Canada Correspondence Course?
Q: I'm starting correspondence courses this fall. Finally going back
for that history degree, hoping to eventually become a teacher like
I always wanted. The kids will both be in school, so it's finally
time. I have a couple questions I'm hoping someone here can answer.
First, Can you offer any advice that will make the distance
learning process easier? I'm worried about maintaining my
motivation since I won't actually be attending classes. I'm also
worried about not having much contact with the professors. Any
experienced correspondence students here have tips for me?
Second, Computer stuff. I'm thinking about upgrading to Office XP
from Office 2000 in order to have an easier time writing papers.
Has anyone here upgraded, and if so, what do you think of it? Was
installation easy? I figure the easier it is for me to do my
homework, the likelier it is I'll do it. I already have DSL, so
connection isn't a problem.
Third, an ignorant question for the educators among you. Is it
necessary to concentrate on American history in order to become a
high school teacher? For instance, if I concentrated on European
history, will I have a harder time getting a job when I graduate?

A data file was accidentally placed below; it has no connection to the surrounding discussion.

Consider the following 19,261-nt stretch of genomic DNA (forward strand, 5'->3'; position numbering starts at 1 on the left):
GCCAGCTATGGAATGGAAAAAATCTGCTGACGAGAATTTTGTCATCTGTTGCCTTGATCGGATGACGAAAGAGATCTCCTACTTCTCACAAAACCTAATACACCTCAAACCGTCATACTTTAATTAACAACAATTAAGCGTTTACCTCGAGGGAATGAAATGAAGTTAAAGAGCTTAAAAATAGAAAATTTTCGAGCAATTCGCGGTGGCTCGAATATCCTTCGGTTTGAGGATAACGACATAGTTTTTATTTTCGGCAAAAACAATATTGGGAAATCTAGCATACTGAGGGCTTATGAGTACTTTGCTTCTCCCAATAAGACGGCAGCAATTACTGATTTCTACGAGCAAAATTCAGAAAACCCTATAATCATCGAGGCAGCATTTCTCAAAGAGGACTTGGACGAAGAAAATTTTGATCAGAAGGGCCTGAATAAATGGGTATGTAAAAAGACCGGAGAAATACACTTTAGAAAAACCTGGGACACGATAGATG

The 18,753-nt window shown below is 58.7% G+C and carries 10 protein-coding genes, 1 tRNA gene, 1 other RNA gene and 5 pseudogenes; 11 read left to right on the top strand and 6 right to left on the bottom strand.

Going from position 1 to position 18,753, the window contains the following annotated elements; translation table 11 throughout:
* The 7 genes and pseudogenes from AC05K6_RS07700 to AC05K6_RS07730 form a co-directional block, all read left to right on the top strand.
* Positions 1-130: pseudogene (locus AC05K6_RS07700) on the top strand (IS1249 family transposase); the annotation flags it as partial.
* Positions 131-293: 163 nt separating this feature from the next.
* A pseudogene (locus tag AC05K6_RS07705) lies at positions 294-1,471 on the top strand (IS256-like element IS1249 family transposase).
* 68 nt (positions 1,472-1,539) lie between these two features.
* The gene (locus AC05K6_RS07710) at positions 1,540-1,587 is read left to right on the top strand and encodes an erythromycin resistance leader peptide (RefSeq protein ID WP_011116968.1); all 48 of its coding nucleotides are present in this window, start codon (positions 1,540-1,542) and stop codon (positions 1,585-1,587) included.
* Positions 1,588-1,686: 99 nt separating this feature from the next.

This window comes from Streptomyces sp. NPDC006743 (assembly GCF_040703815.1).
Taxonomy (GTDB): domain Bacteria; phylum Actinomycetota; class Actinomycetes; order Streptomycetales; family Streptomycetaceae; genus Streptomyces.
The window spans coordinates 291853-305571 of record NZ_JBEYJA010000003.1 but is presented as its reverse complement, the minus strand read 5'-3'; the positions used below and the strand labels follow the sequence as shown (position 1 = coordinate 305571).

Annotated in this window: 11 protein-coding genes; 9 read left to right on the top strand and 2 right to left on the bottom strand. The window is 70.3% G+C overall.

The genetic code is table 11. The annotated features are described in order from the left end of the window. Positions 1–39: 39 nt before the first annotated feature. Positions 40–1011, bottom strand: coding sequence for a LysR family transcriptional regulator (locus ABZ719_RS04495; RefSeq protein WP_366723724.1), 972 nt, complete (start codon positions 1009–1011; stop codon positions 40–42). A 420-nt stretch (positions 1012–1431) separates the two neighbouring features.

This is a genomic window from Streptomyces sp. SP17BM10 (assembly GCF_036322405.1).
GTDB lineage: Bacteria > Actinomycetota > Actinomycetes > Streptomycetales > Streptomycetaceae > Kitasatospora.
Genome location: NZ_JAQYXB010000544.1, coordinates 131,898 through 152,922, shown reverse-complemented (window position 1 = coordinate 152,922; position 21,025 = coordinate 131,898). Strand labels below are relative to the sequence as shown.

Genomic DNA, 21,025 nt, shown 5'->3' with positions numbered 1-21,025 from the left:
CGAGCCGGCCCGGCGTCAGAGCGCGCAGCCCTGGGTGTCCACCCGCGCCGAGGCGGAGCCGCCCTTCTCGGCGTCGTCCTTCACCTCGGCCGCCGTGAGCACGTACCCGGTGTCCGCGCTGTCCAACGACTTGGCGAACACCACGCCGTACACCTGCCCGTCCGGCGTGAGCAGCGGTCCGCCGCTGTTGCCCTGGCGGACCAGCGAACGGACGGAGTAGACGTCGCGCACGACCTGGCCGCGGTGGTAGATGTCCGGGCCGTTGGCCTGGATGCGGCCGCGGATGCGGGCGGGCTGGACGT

A:Motivation is indeed key. I'd try to make a plan for each course -- set a schedule for reading, study, writing with deadline dates for sending assignments. And often you can have some good interaction with the instructors. Try sending a cover letter with your first assignment to tell the prof something about yourself and your reasons for taking the course. Ask if it would be possible to schedule a phone call if you have questions about how to proceed with an assignment. With subsequent lessons, include a note about readings you found especially interesting or questions you found puzzling. Ask for suggestions for further reading and research. Personal and student motivation: both can be maintained, I think, by trying to advance your own historical interests and to anticipate student interests while also satisfying course requirements. History can be deathly dull (it was for me in highschool and college), but if you try to do more than "generals, presidents, and dates" you might stimulate yourself and your pupils. For example, you might do more in women's studies, you might question why New England differed from Virginia from the early 16th century, you might study Indian treatment, the Tory arguments against the Revolution, the southern position in the Civil War, cooking in Colonial America and etc. Be a contrarian and offer opinions that might differ from that of the textbook (and possibly your own). American History provides the most likely avenue to employment, but as a 'world historian'I hope you will not ignore history at large. It can maintain your own sanity. For example, I was stimulated by an answer given by my daughter's history teacher "why Europe rose and not Asia". Her teacher said it was "the climate." I took exception to the response and read more deeply into the history of 14-15 century China and India, the explorations of Adm He from China to Africa, and the subsequent 'isolationism' of the Ming dynasty just as the Portuguese were entering the Indian Ocean. What might this tell us about the impact of isolationism in America? Also, a section on slavery in America led me to examine slavery throughout the world: how it began, how it is defined, where slaves came from and etc. What is the impact of oral 'history' or historical 'truth'? While doing all this reading takes time, it keeps the brain alive and often helps you answer those pesky aside questions students (and your own children) keep raising.
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